#209: No Coffin for the Corpse (1942) by Clayton Rawson

no-coffin-for-the-corpseI generally try to do the books I have by an author in chronological order, and so should be writing about The Footprints on the Ceiling (1939) here, but when TomCat described NCftC in the comments of my review of Rawson’s first Great Merlini novel Death from a Top Hat (1938) as “abysmal” saying that it “began very promising and then turned into one of the worst locked room mysteries I’ve ever had the misfortune of stumbling across”…well, I just had to try it out.    I mean, sure, TomCat doesn’t like Rupert Penny’s Sealed Room Murder (1941) and so is immediately suspect, but I think I’ve shown myself willing enough to believe the very best of any books I try to read, and it might be interesting to go in expecting a dud.  So, let’s get into it…

And it does begin in a very promising way: Ross Harte, narrator of most of the Great Merlini stories, falls foul of his millionaire heiress girlfriend’s father and — retiring in disgrace — we’re treated to a retrospective filling in of some events that take place in his absence, providing the eponymous corpse sans cercueil.  This gives us what will probably be the setting of the majority of the book, and a cast that you feel is unlikely to expand much and yet contains enough possibilities to provide potential for misdirection and shenanigans; as I say, very promising, and with some great descriptions to boot:

He had planted a tight girdle of conical evergreens about the house which…now resembled a horde of fat-bellied elves in high, pointed hats who crowded close about and peered in at the lower-floor windows.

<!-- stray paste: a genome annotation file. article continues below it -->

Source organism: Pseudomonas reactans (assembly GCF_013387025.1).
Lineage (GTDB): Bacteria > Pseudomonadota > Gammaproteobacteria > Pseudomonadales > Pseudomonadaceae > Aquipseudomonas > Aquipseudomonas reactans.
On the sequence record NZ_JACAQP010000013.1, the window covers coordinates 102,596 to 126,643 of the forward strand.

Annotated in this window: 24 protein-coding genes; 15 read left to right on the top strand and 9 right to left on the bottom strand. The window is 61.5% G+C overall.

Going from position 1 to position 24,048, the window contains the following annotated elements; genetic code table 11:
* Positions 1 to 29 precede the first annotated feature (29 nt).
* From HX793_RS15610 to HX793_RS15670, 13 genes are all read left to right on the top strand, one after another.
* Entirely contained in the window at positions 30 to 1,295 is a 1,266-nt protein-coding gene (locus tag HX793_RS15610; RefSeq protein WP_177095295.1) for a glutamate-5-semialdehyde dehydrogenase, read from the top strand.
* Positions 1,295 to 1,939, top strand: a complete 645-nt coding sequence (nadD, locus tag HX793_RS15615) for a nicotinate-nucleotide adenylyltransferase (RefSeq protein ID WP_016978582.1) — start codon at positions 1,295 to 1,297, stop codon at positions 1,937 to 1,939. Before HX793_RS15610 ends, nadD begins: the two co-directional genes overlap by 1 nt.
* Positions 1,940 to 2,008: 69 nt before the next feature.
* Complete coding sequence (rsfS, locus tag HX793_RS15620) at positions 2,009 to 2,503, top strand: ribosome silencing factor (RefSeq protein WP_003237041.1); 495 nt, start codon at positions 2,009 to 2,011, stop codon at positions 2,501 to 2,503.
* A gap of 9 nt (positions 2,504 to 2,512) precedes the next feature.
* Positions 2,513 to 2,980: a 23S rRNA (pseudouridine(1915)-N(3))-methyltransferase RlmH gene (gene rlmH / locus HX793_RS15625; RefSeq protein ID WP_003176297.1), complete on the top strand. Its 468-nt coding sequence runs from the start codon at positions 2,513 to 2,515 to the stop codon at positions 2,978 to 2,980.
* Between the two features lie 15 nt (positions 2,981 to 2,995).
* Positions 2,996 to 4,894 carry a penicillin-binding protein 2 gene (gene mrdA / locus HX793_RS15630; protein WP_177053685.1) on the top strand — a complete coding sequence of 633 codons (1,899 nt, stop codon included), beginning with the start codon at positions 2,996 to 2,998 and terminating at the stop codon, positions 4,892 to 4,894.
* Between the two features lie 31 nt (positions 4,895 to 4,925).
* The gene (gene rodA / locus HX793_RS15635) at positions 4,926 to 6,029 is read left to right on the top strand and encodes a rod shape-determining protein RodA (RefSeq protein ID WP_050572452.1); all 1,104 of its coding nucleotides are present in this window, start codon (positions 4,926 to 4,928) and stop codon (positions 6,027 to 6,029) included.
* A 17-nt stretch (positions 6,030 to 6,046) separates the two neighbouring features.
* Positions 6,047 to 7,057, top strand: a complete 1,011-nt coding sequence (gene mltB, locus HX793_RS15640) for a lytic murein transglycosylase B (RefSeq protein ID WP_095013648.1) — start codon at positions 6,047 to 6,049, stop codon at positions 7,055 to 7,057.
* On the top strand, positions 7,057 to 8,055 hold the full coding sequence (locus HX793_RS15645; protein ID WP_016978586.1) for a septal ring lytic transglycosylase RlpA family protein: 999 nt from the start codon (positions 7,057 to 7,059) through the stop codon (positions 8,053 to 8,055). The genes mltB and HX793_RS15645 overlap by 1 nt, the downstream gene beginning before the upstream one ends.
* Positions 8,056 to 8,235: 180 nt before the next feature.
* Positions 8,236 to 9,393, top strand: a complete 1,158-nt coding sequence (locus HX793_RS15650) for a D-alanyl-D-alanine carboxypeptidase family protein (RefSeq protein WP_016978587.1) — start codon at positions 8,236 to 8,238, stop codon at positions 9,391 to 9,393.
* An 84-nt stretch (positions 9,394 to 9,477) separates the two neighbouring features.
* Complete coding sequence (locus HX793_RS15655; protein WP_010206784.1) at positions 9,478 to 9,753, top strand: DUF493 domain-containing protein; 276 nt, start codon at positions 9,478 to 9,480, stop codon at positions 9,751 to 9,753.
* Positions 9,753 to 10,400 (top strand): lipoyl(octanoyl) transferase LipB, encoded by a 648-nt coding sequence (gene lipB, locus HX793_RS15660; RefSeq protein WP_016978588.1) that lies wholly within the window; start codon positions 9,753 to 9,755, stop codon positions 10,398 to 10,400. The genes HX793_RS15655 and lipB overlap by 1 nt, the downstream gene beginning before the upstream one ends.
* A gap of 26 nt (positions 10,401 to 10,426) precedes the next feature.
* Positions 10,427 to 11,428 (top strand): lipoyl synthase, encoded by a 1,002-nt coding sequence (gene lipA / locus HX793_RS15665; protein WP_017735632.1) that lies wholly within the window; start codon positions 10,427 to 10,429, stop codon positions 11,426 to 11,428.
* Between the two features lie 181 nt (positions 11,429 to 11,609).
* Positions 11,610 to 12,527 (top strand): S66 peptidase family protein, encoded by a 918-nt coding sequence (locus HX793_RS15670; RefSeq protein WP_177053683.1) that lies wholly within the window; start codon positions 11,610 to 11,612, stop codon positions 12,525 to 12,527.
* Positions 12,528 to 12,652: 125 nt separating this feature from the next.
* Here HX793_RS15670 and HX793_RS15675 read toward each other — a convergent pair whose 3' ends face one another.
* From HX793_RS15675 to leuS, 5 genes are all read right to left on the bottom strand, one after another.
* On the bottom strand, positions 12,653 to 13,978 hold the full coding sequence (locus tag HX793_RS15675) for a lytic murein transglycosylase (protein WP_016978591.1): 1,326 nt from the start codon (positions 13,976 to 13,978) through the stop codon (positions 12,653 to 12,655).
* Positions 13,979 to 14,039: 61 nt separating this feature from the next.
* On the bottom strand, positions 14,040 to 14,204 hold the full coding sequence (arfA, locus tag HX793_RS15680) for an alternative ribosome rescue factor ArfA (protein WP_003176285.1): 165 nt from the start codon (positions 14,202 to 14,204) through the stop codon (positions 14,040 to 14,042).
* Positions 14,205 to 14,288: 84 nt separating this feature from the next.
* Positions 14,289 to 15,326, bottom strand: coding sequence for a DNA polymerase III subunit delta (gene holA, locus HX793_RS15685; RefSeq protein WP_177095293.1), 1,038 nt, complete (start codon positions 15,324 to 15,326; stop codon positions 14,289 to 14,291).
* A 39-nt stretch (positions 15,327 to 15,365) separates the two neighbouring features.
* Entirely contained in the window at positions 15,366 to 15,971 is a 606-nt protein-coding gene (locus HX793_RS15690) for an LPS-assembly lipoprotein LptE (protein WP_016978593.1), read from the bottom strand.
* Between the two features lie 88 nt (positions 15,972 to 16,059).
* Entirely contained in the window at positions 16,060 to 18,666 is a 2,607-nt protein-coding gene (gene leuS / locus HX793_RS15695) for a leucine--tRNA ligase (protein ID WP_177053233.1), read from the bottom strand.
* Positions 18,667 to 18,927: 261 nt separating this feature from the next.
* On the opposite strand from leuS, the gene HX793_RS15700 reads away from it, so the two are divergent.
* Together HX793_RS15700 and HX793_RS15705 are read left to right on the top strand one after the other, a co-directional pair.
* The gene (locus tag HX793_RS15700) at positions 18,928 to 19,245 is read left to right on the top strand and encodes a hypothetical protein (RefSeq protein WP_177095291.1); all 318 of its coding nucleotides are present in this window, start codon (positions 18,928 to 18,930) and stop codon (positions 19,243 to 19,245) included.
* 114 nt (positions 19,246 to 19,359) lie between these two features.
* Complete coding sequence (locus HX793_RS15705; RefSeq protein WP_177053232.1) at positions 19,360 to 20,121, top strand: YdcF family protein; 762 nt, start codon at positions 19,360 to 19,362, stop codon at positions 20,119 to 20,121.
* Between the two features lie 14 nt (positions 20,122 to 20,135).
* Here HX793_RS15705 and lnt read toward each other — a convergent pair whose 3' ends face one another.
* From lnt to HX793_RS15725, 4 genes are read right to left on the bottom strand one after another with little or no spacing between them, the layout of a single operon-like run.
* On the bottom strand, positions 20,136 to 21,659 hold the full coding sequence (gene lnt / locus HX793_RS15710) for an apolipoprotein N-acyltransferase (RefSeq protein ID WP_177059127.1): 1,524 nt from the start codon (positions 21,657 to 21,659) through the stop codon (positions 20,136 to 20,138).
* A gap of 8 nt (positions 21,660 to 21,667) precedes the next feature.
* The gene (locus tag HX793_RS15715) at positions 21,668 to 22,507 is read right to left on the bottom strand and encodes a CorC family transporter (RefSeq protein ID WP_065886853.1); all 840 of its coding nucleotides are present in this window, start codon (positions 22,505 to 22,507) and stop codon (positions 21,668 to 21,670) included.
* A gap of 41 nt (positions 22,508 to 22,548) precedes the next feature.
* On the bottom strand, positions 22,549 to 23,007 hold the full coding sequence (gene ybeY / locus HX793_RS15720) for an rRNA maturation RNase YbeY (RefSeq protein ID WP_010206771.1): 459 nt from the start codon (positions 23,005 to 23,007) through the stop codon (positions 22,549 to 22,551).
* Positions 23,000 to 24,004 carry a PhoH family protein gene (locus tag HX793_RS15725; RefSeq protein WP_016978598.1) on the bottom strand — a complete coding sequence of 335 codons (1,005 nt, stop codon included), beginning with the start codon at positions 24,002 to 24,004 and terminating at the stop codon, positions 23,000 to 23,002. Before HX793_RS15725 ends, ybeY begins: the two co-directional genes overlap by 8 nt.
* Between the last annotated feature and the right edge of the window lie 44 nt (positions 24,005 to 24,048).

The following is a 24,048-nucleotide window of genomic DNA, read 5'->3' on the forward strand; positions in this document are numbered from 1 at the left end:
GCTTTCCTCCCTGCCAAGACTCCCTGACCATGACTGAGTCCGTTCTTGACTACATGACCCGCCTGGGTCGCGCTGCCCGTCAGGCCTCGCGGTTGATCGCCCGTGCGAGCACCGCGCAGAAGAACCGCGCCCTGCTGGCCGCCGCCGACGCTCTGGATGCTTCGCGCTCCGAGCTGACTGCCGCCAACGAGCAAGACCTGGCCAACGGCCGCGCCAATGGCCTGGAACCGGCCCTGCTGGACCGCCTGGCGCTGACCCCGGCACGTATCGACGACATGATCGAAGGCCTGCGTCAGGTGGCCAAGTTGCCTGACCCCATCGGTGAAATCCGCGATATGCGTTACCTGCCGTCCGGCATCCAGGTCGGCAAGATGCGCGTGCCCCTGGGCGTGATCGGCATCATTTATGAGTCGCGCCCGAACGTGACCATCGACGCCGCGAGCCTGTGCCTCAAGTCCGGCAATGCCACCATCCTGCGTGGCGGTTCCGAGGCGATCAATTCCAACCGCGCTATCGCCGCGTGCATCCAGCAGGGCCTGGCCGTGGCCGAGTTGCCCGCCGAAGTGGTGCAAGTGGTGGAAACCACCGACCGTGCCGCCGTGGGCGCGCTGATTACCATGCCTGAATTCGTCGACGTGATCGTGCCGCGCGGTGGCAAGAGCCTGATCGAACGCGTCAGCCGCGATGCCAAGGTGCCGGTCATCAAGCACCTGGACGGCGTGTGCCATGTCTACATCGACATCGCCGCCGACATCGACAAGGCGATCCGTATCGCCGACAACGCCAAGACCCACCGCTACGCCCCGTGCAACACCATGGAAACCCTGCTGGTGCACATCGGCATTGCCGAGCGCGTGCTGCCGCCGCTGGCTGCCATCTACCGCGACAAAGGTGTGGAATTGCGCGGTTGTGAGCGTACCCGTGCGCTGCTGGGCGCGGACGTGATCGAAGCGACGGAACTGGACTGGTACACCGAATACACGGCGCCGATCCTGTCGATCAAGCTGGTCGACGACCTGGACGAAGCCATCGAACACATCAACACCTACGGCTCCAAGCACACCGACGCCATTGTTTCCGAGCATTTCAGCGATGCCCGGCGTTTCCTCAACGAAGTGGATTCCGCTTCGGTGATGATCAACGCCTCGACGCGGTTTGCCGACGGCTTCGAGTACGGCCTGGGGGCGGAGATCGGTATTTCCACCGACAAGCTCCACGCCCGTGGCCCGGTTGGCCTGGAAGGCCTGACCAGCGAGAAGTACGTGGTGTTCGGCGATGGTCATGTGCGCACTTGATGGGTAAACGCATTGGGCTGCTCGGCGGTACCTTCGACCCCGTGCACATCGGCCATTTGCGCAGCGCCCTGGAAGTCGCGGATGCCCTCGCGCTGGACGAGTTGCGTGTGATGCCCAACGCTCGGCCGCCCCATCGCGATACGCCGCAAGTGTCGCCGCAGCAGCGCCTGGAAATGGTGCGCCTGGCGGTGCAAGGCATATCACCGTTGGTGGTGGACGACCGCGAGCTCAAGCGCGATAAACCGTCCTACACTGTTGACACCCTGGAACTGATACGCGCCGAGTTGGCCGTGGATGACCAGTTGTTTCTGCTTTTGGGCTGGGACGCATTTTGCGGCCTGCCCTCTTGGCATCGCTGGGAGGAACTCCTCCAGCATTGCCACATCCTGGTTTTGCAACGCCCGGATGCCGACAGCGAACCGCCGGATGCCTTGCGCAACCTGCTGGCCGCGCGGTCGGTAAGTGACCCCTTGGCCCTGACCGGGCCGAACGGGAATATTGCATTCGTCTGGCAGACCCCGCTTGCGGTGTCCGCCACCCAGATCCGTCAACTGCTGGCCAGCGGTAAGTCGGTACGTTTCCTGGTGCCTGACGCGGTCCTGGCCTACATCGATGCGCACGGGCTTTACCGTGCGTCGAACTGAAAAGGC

And:

The millionaire’s complexion grew dark with all the rapidity of litmus paper in the presence of undiluted hydrochloric acid, and his voice thundered like a heavy war chariot racing over cobblestones.

For me, whether I’d been looking for it or not, the first problems come shortly after the introduction of Merlini when the situation that he’s called in to investigate — a haunting — is described in a vague and incoherent way.  There’s an argument that this is in keeping with the character doing the describing, and Rawson lampshades this by having Merlini comment on it, but in all honesty it’s just bloody lazy and feels like he’s trying to cheat something past you by deliberately not communicating it well.

In fact, the extended haunting and initial amateur investigations continue to be poorly realised and badly explained up until about halfway through.  For some reason, Rawson’s disappearing ghost setup is nowhere near as interesting as the same problem posed by, say, Hake Talbot or Anthony Boucher (I mean, sure, Boucher’s wasn’t a ghost, but we don’t really expect this to be one, either).  This entire section ends with a slightly interesting locked-room shooting — yet another vanishing — and is mainly of interest for the historical anachronisms it casually throws out: an extended description of how lock-picking is achieved, for instance, or the fact that the police department has no female officers.